Opinion Number. 1720



whether Senate has a right to reiterate a request for the amendment of a money Bill: ‘at any stage’

Key Legislation

Constitution ss 53-57: Excise Tariff (Spirits) Bill 1906: Appropriation Bill 1921: Constitution Act AmendmenT Act 1915 (Vic)


The question has arisen whether, the Senate having at any stage returned to the House of Representatives a Bill imposing taxation with a request for its amendment, and the House having refused the request, the Senate may reiterate or press the same request at the same stage.

Section 53 of the Constitution provides inter alia that:

The Senate may at any stage return to the House of Representatives any proposed law which the Senate may not amend, requesting, by message, the omission or amendment of any items or provisions therein. And the House of Representatives may, if it thinks fit, make any of such omissions or amendments, with or without modifications,

This question has arisen many times previously. On a number of occasions the House of Representatives has received a reiterated request. Almost invariably it has, in doing so, passed a resolution reserving its constitutional rights in the matter. On at least two occasions, however–in connexion with the Excise Tariff (Spirits) Bill 1906 and the Appropriation Bill 1921–it has received without protest a reiterated request. On each occasion when the House of Representatives has reserved its own constitutional position the Senate has recorded a declaration of its own constitutional right to press or reiterate a request. The practice of the Parliament therefore has left this difficult question unresolved.

The Constitution itself does not in express terms answer the question either way. At the Melbourne session of the Federal Convention an attempt was made to amend the clause so as to make it deal expressly with the matter, but the proposal was negatived (Melbourne Debates, vol. 2, p 1997). At first sight, the phrase ‘at any stage’ may seem to be in favour of the Senate’s claim. In a parliamentary context, however, these words do not, in our opinion, mean the same thing as ‘at any time and from time to time’. They plainly refer to the recognised stages in the passage of a Bill through the chamber. They negative all possibility that the Senate’s right should be regarded as limited to certain stages only–as the similar right of the Legislative Council in Victoria is limited by the Victorian Constitution Act Amendment Act.(1)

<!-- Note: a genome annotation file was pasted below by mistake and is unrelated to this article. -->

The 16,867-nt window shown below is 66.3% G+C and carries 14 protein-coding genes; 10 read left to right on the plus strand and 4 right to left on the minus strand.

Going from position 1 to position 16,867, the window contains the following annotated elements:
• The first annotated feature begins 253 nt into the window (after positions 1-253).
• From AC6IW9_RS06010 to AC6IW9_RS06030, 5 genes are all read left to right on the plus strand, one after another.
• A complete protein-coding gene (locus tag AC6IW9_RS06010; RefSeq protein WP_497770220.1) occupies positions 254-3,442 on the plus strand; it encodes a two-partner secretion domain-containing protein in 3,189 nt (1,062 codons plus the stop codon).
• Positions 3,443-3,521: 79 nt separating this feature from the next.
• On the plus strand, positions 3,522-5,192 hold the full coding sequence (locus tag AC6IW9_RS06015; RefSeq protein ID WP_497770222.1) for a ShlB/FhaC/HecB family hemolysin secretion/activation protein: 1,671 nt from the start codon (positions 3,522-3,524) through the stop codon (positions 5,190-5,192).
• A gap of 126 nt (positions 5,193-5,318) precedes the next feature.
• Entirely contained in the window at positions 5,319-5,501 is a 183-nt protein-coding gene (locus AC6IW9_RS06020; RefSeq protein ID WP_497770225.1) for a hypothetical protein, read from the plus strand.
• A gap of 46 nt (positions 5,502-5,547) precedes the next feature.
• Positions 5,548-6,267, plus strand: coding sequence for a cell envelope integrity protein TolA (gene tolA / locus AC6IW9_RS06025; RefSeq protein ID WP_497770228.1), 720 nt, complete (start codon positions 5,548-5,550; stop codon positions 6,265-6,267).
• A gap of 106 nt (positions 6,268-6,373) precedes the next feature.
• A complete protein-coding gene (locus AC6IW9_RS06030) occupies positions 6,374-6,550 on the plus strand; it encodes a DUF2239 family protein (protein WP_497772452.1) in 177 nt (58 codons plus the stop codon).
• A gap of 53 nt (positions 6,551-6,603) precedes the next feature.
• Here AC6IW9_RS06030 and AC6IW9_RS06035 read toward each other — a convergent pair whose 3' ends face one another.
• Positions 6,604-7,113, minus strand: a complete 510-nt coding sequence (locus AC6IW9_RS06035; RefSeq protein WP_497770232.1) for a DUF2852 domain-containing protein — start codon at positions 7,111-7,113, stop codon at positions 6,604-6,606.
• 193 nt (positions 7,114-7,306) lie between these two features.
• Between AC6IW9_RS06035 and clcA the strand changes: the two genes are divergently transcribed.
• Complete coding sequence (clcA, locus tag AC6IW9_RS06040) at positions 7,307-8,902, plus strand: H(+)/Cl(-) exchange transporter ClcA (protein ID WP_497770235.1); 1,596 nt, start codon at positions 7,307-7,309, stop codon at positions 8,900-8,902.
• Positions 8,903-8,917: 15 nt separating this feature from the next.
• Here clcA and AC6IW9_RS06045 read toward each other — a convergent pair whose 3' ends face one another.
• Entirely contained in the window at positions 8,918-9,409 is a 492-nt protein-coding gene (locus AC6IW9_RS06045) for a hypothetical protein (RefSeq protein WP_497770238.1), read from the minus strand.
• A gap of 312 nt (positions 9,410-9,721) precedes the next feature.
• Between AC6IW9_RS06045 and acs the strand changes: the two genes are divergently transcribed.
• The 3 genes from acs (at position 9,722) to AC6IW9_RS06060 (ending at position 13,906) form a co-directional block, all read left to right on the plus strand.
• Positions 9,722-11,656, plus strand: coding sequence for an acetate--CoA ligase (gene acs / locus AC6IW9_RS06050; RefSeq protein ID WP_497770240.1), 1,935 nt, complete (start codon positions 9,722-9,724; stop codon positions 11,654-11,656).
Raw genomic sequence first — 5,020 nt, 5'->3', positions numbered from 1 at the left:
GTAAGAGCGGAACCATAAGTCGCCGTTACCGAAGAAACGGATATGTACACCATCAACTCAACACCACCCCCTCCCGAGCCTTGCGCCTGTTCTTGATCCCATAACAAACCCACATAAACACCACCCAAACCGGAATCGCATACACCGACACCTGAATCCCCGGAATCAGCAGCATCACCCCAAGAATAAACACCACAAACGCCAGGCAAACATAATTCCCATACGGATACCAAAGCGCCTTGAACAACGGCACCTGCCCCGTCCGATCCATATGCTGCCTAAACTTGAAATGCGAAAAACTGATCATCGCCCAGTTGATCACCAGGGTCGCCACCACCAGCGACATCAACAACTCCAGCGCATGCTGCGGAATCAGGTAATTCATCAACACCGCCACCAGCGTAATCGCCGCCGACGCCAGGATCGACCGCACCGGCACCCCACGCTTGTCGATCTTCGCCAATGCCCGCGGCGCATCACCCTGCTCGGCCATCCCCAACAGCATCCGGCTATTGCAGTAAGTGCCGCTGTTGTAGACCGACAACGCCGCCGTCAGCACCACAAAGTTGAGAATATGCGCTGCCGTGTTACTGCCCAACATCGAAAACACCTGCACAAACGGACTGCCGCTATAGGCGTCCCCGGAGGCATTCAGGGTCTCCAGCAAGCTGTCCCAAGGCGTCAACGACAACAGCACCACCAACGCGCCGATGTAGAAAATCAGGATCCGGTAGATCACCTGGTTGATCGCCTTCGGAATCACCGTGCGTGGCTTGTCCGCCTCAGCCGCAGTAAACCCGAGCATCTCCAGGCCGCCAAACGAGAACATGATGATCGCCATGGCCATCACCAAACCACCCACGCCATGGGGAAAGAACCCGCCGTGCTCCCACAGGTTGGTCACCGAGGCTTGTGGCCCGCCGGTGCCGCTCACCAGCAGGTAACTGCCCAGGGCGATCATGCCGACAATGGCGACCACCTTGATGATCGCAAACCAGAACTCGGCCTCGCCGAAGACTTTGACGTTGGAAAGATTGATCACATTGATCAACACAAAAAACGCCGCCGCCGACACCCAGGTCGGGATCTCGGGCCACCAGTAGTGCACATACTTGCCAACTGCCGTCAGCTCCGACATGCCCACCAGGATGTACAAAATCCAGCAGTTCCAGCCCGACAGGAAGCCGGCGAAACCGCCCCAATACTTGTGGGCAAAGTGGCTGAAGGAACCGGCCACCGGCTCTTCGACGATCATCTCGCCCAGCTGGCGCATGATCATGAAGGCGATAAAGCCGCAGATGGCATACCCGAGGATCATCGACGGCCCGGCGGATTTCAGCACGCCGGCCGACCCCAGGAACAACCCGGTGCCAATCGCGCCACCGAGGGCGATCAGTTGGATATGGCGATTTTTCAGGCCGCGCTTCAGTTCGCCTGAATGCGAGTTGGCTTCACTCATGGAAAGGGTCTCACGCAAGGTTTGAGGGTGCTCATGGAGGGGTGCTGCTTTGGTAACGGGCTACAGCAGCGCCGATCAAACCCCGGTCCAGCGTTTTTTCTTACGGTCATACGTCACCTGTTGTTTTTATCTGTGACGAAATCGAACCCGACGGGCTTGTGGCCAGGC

The question is not one of strict law, on which the courts will pronounce. It is a matter of constitutional propriety, as between the Houses themselves. It must be answered by reference to general considerations, drawn from the provisions of sections 53 to 57 as a whole.

These considerations are set out in Quick and Garran(2) as follows:

In the case of a Bill which the Senate may not amend, the House of Representatives alone is responsible for the form of the measure; the Senate cannot strike out or alter a word of it, but can only suggest that the House of Representatives should do so. If that House declines to make the suggested amendment, the Senate is face to face with the responsibility of either passing the Bill as it stands or rejecting it as it stands. It cannot shelve that responsibility by insisting on its suggestion, because there is nothing on which to insist. A House which can make an amendment can insist on the amendment which it has made; but a House which can only ‘request’ the other House to make amendments cannot insist upon anything. If its request is not complied with, it can reject the Bill, or shelve it; but it must take the full responsibility of its action. This provision therefore is intended to declare the constitutional principles (1) that the House of Representatives is solely responsible for the form of the money Bills to which the section relates; (2) that the Senate may request alterations in any such Bill; (3) that if such request is not complied with, the Senate must take the full responsibility of accepting or rejecting the Bill as it stands. (pp. 671–2)

The plain implication of this passage is that the Senate can make a given request but once at any particular stage of a Bill. The consequences of the opposite view were strongly stated by Sir Harrison Moore in discussing the first occasion on which the Senate reiterated a request: